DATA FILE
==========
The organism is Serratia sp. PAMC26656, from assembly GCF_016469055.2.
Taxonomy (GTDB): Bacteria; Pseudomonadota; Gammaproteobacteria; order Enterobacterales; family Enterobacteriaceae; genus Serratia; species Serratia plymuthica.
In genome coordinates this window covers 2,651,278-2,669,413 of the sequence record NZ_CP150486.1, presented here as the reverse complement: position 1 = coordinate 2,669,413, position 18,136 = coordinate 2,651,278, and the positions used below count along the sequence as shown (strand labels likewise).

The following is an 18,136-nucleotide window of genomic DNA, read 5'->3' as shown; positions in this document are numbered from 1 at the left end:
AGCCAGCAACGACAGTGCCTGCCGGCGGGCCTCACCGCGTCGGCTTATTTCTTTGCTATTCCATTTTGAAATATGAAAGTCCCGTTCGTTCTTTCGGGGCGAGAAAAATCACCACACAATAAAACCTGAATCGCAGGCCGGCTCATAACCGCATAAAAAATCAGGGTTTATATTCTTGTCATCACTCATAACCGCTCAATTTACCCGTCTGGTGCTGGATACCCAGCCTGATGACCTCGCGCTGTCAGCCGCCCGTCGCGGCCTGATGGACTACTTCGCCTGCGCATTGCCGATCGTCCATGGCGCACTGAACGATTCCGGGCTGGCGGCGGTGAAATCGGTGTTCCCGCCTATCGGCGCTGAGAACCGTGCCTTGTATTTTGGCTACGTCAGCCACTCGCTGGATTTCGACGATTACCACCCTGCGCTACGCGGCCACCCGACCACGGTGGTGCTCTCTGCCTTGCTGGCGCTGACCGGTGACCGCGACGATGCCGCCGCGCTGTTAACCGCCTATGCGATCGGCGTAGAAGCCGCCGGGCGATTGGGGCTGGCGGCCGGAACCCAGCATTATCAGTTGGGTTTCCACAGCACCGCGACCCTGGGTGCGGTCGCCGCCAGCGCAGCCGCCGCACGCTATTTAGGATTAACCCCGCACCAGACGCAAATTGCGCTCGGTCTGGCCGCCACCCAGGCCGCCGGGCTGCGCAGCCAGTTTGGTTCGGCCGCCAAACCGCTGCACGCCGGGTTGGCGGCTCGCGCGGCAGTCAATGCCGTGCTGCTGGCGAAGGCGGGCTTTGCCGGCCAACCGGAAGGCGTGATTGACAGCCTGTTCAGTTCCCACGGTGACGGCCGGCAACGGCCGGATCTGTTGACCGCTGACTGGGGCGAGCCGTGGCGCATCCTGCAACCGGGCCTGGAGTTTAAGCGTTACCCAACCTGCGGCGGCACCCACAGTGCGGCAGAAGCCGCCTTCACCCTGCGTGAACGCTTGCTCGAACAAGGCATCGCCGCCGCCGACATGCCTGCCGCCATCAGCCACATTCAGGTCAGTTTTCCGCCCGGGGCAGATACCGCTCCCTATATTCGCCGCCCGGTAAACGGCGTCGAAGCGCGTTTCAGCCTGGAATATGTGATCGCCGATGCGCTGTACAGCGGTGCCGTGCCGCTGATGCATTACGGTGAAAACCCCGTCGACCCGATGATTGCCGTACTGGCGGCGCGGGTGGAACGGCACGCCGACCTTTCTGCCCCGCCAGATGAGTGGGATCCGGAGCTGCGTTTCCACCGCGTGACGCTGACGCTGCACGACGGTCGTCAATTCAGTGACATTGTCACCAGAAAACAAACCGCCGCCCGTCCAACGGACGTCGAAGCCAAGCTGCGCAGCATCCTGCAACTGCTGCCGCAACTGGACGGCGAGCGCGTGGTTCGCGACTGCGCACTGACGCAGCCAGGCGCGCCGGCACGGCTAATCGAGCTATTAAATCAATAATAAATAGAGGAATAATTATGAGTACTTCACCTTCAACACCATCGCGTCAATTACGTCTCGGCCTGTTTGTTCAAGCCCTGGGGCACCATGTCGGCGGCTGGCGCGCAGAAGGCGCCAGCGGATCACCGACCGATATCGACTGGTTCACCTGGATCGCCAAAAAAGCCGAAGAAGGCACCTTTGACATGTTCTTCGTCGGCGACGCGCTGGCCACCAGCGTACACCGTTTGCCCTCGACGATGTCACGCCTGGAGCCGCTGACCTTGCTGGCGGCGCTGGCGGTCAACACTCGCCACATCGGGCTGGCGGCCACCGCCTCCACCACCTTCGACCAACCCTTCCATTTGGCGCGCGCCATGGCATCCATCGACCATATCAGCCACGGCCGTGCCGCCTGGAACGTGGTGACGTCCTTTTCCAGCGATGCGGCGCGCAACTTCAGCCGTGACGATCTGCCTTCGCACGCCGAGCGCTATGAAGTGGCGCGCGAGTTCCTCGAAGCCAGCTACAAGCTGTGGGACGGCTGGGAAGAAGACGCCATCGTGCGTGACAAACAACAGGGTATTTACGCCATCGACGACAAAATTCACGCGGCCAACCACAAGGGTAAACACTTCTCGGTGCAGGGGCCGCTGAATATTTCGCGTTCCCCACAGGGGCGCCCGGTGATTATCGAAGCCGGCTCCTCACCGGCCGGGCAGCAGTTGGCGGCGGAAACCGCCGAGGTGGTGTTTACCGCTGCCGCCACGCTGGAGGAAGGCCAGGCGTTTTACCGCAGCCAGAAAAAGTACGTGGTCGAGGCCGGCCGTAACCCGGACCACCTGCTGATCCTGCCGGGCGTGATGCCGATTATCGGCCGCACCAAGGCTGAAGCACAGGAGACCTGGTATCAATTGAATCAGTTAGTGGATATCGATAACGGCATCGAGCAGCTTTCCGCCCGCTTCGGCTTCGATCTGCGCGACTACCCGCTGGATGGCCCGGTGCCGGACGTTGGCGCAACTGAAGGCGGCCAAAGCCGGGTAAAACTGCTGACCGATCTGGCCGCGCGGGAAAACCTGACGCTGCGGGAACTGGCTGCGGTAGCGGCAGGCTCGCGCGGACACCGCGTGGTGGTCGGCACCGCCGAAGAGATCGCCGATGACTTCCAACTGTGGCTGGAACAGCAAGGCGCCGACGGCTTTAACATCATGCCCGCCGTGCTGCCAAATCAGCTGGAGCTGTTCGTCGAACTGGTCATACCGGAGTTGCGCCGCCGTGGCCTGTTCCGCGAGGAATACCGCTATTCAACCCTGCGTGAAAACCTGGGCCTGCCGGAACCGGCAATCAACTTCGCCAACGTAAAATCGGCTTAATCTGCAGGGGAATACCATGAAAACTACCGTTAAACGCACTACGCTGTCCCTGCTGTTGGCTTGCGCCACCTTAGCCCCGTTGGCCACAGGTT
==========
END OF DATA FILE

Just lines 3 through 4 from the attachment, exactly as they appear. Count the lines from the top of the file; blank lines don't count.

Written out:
In genome coordinates this window covers 2,651,278-2,669,413 of the sequence record NZ_CP150486.1, presented here as the reverse complement: position 1 = coordinate 2,669,413, position 18,136 = coordinate 2,651,278, and the positions used below count along the sequence as shown (strand labels likewise).

The following is an 18,136-nucleotide window of genomic DNA, read 5'->3' as shown; positions in this document are numbered from 1 at the left end: